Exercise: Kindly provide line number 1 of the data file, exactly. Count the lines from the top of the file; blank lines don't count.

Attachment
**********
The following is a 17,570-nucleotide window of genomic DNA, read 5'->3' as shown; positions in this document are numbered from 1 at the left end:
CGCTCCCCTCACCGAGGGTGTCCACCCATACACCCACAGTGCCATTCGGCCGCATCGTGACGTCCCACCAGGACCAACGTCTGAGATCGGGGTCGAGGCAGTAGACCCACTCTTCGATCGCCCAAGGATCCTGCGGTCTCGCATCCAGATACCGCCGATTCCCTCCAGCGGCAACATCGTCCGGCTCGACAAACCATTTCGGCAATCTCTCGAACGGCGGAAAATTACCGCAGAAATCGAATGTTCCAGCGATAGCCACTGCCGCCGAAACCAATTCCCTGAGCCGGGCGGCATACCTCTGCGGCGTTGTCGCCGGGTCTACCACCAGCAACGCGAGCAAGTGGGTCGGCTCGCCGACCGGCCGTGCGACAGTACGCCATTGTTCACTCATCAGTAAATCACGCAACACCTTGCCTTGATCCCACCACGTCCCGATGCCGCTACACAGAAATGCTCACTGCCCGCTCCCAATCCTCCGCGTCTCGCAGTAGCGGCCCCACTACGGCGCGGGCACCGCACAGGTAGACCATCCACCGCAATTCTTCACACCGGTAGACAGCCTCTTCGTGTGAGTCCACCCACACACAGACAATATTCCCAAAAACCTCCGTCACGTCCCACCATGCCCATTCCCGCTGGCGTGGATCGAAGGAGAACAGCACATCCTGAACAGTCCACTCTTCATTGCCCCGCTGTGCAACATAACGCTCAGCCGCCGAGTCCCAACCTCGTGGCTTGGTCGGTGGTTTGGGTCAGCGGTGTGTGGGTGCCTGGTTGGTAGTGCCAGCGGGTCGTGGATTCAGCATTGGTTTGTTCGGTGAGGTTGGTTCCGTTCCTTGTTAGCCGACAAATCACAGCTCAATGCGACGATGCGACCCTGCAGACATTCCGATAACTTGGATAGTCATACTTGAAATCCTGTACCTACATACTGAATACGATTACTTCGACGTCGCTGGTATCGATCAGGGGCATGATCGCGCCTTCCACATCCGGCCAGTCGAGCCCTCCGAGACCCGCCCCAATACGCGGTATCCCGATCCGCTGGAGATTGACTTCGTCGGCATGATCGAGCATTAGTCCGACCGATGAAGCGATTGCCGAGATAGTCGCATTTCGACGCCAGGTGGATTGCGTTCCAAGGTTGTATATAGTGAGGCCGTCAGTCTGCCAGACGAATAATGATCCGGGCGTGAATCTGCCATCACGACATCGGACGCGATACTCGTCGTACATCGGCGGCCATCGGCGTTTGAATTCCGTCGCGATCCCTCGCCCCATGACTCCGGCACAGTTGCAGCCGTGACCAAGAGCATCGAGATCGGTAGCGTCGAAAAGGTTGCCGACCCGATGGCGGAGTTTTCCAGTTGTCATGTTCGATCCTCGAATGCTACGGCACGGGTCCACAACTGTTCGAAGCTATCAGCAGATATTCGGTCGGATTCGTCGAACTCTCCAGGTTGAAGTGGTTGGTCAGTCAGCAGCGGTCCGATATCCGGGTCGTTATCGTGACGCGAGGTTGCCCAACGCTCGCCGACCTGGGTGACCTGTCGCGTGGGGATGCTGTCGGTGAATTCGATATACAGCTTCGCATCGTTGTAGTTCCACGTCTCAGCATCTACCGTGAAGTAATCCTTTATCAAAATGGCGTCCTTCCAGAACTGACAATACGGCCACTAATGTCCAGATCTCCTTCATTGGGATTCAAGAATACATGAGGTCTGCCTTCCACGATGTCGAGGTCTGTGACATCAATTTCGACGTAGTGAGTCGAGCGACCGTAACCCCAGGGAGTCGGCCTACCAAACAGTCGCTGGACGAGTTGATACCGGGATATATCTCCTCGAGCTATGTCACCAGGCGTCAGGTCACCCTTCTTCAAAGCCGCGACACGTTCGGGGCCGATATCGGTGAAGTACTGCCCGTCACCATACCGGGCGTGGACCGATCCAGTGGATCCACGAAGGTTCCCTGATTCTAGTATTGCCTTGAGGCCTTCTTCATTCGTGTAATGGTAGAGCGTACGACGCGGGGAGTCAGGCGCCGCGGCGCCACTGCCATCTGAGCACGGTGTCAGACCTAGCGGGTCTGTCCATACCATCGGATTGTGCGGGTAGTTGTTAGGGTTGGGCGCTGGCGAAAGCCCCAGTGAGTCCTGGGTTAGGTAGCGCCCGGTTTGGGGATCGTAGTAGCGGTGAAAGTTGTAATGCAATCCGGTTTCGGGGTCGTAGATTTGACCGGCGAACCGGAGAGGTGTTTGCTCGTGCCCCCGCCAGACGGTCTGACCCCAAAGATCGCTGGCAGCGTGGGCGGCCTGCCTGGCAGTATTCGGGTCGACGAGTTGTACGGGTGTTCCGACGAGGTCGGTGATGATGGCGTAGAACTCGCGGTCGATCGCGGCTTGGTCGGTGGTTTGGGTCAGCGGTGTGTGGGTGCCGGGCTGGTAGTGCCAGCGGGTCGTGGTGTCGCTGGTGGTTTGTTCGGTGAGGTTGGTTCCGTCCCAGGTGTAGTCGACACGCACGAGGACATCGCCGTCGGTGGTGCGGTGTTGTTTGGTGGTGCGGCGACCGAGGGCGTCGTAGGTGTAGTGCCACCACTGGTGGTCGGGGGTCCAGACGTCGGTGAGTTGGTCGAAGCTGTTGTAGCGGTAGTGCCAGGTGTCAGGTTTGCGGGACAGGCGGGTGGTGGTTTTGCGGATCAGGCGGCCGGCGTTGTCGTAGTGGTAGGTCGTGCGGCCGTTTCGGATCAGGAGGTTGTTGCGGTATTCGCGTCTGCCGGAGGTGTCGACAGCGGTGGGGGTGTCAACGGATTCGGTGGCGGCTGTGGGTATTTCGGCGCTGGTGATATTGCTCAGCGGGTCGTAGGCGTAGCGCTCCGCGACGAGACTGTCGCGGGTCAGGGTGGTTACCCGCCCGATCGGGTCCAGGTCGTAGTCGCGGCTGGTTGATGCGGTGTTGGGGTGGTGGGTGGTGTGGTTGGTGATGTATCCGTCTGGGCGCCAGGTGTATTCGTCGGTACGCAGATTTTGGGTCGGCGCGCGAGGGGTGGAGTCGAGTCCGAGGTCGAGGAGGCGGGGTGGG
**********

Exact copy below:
The following is a 17,570-nucleotide window of genomic DNA, read 5'->3' as shown; positions in this document are numbered from 1 at the left end: